High Cholesterol

What do you think of the changes to the statin prescribing guidelines that were made in 2014?

DEAR DOCTOR K: My doctor never recommended statins to me, but he says there are new guidelines, and thinks that I should now start taking one. What do you think of the new statin guidelines?

DEAR READER: The new guidelines make a lot of sense, because we've learned that statins have more effects on the body than just lowering cholesterol.

Do I still need to fast before a cholesterol test?

DEAR DOCTOR K: I heard that fasting will no longer be required before a cholesterol test. Will the results still be as accurate?

DEAR READER: To answer your question, I need to first describe what a "cholesterol test" is. There are three types of cholesterol that typically are measured: LDL ("bad") cholesterol, HDL ("good") cholesterol and total cholesterol (basically, the sum of LDL and HDL). There is a fourth type of fat measured at the same time: triglycerides. Most doctors order all four tests as part of what's called a "lipid (fat) panel."

Can you tell me about a drug combination my doctor prescribed to lower my cholesterol?

DEAR DOCTOR K: Despite taking statins, my cholesterol hasn't dropped as low as my doctor would like. I figured he'd put me on the new PCSK9 inhibitors. Instead, he suggested that I stay on my statin, but also take another drug called ezetimibe. What can you tell me about this combination?

DEAR READER: From what you say, I assume your doctor has used the highest dose of the most potent statins before giving up on those drugs. There are very few people whose cholesterol does not drop substantially on statins alone.

Do I need to see a cardiologist?

DEAR DOCTOR K: I have high cholesterol and high blood pressure, so I know I'm at increased risk for heart disease. Should I see a cardiologist?

DEAR READER: For many people, a primary care physician (PCP) can effectively manage standard risk factors for heart disease. Your PCP also will know when you need to see a cardiologist, and can refer you to a particular one.

Do drugs that raise good cholesterol reduce the risk of heart disease?

DEAR DOCTOR K: I have high levels of HDL cholesterol -- the "good" cholesterol. I was happy about that, but now I hear that medicines raising your HDL levels don't seem to help. Should I be disappointed?

DEAR READER: The HDL cholesterol story is complicated. It has been solidly established that people who have high levels of LDL (bad) cholesterol have a higher risk of developing heart disease. Moreover, it has been solidly established that treatments that lower LDL cholesterol reduce the risk of developing heart disease.

What are triglycerides?

DEAR DOCTOR K: My recent cholesterol blood test came back pretty good, but my doctor said he was worried about my high triglyceride levels. What are triglycerides? Should I be worried, and what can I do about this?

DEAR READER: When doctors perform cholesterol blood tests, they actually test for LDL ("bad") cholesterol, HDL ("good") cholesterol, total cholesterol (a combination of good and bad cholesterol), as well as triglycerides --another type of fat. Levels of triglycerides that truly are high increase your risk for pancreatitis, an inflammation of the pancreas, as well as heart disease and stroke.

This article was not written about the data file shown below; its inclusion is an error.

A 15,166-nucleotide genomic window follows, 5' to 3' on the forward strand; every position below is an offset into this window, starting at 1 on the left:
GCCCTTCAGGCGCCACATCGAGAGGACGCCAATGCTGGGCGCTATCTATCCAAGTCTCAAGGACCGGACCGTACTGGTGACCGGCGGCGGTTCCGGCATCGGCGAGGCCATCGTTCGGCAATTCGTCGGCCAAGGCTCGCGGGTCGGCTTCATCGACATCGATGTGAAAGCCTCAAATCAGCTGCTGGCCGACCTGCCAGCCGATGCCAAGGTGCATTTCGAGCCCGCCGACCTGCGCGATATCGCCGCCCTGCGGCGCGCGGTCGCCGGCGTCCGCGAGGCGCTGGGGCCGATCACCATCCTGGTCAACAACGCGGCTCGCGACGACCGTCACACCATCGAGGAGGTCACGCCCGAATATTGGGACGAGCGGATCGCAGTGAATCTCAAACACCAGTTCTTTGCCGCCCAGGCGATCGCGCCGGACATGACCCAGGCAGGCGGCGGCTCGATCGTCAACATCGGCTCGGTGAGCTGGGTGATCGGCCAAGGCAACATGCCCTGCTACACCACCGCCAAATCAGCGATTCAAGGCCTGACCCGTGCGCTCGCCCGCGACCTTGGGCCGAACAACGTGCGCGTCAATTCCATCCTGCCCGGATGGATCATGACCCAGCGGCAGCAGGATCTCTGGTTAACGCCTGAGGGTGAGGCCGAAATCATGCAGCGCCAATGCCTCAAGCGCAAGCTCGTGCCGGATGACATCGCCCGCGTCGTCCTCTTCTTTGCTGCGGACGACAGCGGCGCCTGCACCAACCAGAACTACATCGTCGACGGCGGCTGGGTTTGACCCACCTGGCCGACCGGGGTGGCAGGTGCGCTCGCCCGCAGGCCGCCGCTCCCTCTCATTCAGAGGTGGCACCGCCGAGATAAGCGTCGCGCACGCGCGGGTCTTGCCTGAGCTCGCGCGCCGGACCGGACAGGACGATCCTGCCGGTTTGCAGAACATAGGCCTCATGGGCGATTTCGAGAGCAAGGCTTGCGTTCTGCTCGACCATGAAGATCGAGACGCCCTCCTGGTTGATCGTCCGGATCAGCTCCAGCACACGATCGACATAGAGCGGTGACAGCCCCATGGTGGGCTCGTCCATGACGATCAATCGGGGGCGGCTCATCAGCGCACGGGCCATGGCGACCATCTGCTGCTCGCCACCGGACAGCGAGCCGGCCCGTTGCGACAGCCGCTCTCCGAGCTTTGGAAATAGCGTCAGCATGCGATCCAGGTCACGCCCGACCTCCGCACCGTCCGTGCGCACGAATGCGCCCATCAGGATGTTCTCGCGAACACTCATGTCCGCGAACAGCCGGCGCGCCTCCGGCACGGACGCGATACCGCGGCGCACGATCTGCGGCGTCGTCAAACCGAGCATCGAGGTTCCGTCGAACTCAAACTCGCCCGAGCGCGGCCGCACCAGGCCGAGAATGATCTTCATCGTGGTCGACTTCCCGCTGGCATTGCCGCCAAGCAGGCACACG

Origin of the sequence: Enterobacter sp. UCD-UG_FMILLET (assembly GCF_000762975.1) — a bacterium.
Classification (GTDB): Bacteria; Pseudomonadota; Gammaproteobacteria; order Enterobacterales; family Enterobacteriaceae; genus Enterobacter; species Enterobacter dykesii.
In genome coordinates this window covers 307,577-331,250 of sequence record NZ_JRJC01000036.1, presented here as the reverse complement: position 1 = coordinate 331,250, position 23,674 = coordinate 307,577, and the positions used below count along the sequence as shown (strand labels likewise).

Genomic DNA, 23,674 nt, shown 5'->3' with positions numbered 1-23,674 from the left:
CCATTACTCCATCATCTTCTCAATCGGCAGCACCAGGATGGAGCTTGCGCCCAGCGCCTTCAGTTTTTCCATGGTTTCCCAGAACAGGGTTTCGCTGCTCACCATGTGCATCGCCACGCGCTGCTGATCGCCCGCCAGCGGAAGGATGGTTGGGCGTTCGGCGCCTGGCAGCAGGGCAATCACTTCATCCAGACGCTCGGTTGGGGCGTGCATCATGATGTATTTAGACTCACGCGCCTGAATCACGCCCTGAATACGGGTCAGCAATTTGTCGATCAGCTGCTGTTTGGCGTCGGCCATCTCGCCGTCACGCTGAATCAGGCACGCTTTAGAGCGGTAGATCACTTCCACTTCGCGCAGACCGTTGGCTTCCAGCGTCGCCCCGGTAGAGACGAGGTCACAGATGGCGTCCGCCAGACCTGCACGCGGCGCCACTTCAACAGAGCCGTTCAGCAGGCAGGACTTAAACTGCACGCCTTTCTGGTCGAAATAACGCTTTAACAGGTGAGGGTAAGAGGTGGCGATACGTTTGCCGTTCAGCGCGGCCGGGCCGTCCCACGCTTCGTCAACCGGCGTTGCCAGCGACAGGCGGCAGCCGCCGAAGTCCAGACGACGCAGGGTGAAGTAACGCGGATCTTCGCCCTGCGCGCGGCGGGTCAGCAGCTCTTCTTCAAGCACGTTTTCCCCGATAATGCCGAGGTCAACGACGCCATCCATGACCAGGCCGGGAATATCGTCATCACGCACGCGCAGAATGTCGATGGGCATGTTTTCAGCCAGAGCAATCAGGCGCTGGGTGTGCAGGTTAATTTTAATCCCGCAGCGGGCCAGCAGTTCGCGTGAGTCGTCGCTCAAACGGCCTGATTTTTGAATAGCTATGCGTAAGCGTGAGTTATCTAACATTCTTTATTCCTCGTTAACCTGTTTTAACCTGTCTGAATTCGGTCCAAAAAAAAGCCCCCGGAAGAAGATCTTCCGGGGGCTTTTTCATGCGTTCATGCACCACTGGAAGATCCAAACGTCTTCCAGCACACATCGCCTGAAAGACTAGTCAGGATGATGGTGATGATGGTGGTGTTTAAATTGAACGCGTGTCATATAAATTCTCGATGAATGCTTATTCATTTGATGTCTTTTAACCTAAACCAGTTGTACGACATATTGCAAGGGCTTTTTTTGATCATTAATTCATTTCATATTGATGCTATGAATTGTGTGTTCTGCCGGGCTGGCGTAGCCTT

Risk factors for heart disease determine statin use

DEAR READERS: In yesterday's column I began to answer a reader's question as to what I thought about the new statin guidelines. Today, I finish my necessarily long-winded answer. Statin drugs have (at least) two powerful effects. They lower blood levels of LDL cholesterol (so-called "bad" cholesterol). They also fight inflammation. Old guidelines said doctors should prescribe statins for people whose LDL cholesterol levels were high. New guidelines say that doctors should prescribe statins to people who are at high risk for heart disease, even if their LDL cholesterol levels are not high. These guidelines are controversial.

Are the new statin guidelines better than the ones they replaced?

DEAR DOCTOR K: My doctor put me on a statin in 2013 because the guidelines that came out that year said I should be on them. Are the new guidelines really better than the ones they replaced?

DEAR READER: I'm sorry you asked that question, because any answer I give will be criticized by some of my colleagues on the faculty of Harvard Medical School. This is a very controversial area, and my colleagues all have strong opinions -- just not the same one.

Do any supplements effectively lower cholesterol?

DEAR DOCTOR K: My cholesterol is high and my doctor wants me to go on a statin. I'd like to avoid medication. Do any supplements effectively lower cholesterol?

DEAR READER: Statin drugs lower LDL (or "bad") cholesterol and also reduce inflammation. Together, these effects lower your risk of heart attack. Various herbs and supplements have been touted for their ability to improve cholesterol levels. There is one general caveat you should consider. New drugs are tested by the FDA for their safety, effectiveness and purity.